Times They Are a Changin’
As the generation who has never heard the above song is taking over the horse industry, the significance of correct lunge line work is diminishing.
I’m not talking about the American trainers who have always preferred to send their young horses to cowboys to get “broken” or who have used students to “hack” the youngsters.
In the past, my European working students were well trained in the basics: they had the necessary skills in, understanding of, appreciation of, as well as patience for correct lunge work. However, the past 7-8 years the vast majority of these European youngsters stared at me like I was an alien (pun intended) when I tried to explain them that just because you can, you shouldn’t “get on” a young horse after a week or two of chasing them around and that it’s downright detrimental to the development of the young horse.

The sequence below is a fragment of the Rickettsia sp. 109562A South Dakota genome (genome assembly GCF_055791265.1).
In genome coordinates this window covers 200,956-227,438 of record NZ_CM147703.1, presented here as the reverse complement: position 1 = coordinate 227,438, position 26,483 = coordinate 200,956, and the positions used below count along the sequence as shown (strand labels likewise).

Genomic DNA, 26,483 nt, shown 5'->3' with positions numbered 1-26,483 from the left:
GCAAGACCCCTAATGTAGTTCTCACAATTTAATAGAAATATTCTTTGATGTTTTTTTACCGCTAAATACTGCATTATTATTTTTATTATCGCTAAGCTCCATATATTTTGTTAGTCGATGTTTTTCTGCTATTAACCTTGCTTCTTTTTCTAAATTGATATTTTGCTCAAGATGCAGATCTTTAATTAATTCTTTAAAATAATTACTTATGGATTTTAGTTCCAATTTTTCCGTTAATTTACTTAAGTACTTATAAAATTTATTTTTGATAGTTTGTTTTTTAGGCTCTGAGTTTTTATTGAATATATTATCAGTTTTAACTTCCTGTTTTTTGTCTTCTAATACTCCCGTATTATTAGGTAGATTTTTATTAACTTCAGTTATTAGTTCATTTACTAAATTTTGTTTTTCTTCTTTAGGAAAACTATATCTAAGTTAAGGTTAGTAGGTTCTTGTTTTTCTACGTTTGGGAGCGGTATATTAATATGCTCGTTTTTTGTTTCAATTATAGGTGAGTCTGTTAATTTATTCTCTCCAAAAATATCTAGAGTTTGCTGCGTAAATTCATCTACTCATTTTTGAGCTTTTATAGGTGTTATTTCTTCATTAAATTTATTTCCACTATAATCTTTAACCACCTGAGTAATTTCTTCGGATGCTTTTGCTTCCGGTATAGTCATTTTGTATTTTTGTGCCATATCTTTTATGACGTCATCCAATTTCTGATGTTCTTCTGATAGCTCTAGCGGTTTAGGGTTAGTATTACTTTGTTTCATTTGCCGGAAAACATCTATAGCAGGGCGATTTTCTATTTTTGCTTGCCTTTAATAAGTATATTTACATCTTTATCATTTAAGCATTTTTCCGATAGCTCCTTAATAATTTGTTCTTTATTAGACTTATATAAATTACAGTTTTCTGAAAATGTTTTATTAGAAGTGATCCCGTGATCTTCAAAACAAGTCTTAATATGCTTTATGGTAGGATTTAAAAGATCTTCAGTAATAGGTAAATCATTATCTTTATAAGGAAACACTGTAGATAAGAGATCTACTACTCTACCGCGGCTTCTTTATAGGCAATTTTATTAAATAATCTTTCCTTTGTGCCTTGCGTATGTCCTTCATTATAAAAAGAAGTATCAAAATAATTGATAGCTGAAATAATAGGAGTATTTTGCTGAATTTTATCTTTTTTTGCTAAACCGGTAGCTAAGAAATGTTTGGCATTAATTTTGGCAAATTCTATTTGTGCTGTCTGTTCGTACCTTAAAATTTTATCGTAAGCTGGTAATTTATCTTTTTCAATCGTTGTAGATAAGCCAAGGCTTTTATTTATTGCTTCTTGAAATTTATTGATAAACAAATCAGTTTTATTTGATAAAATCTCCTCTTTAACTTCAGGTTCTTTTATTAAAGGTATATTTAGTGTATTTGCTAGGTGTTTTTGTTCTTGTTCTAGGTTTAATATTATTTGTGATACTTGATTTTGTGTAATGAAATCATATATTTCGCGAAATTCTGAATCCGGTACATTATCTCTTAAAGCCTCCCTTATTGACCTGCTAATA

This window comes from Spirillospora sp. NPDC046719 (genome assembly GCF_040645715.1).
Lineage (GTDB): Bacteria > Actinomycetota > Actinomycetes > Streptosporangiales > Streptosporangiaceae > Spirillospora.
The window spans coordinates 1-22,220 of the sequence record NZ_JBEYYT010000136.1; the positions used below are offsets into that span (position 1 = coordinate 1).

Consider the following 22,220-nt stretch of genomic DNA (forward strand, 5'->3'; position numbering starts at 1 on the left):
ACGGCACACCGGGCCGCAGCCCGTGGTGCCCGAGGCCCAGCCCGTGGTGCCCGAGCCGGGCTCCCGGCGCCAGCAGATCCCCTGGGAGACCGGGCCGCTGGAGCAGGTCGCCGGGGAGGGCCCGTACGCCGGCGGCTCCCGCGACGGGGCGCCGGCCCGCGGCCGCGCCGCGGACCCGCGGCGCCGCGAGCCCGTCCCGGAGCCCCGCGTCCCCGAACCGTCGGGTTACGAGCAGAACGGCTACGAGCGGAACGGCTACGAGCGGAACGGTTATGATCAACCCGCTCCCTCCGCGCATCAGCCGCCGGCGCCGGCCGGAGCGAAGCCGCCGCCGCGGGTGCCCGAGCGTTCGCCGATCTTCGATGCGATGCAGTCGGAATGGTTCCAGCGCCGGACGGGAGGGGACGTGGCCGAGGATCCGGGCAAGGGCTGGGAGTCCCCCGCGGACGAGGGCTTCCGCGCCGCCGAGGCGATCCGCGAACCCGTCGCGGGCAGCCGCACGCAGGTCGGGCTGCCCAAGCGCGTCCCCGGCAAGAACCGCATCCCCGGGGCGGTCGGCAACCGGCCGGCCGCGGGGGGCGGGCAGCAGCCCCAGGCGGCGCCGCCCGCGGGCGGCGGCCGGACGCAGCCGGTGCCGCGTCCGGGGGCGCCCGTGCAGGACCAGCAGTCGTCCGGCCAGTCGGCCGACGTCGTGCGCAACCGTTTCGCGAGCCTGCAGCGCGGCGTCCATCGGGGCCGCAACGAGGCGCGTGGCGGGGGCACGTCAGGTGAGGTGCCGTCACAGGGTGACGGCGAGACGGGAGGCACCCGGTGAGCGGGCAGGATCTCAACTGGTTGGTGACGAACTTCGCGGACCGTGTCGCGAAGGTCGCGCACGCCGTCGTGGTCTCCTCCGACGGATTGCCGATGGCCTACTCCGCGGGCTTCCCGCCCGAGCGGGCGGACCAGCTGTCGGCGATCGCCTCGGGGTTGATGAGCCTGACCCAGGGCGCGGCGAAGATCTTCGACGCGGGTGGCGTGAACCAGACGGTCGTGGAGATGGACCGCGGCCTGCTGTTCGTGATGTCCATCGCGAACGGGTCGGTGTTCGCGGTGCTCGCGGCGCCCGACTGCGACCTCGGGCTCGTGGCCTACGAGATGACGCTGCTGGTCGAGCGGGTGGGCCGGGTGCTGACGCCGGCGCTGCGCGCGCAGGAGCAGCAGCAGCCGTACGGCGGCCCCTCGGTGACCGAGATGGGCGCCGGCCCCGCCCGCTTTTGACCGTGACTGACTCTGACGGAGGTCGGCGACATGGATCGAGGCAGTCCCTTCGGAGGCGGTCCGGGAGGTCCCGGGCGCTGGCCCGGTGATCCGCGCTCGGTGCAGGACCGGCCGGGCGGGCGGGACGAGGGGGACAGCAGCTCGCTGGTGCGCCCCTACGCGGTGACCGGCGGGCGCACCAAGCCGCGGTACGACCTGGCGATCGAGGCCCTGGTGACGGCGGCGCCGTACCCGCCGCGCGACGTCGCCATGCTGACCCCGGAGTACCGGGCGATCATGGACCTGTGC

I was actually shocked to learned, that while I was firmly believing in my roots if European classical training, most European farms figured that it’s not necessary and it’s too expensive to sell a bunch of horses to the U.S. Just because breeders are breeding more athletic, balanced horses, that look like they were “born in the bit” – they actually aren’t – the correct physical and mental preparation is indeed necessary for long-term, sustained success.
This notion was just re-emphasized by the fact that while there have been no shortage of extremely screwed up American trained horses that came to my farm for re-training, I have been getting in a lot of European-trained imports who have absolutely no clue about correct basics.
When I sell horses that have been bred, raised and trained by me, there is no appreciation for the added value gained by classical training. I have been getting fewer and fewer young horses in to start for the same reason: I need time to do correct work and people want their horses “broke” in 30-60 “days”. Well, that’s what they are getting with that type of training, BROKEN horses.
Yes, times they are a changin’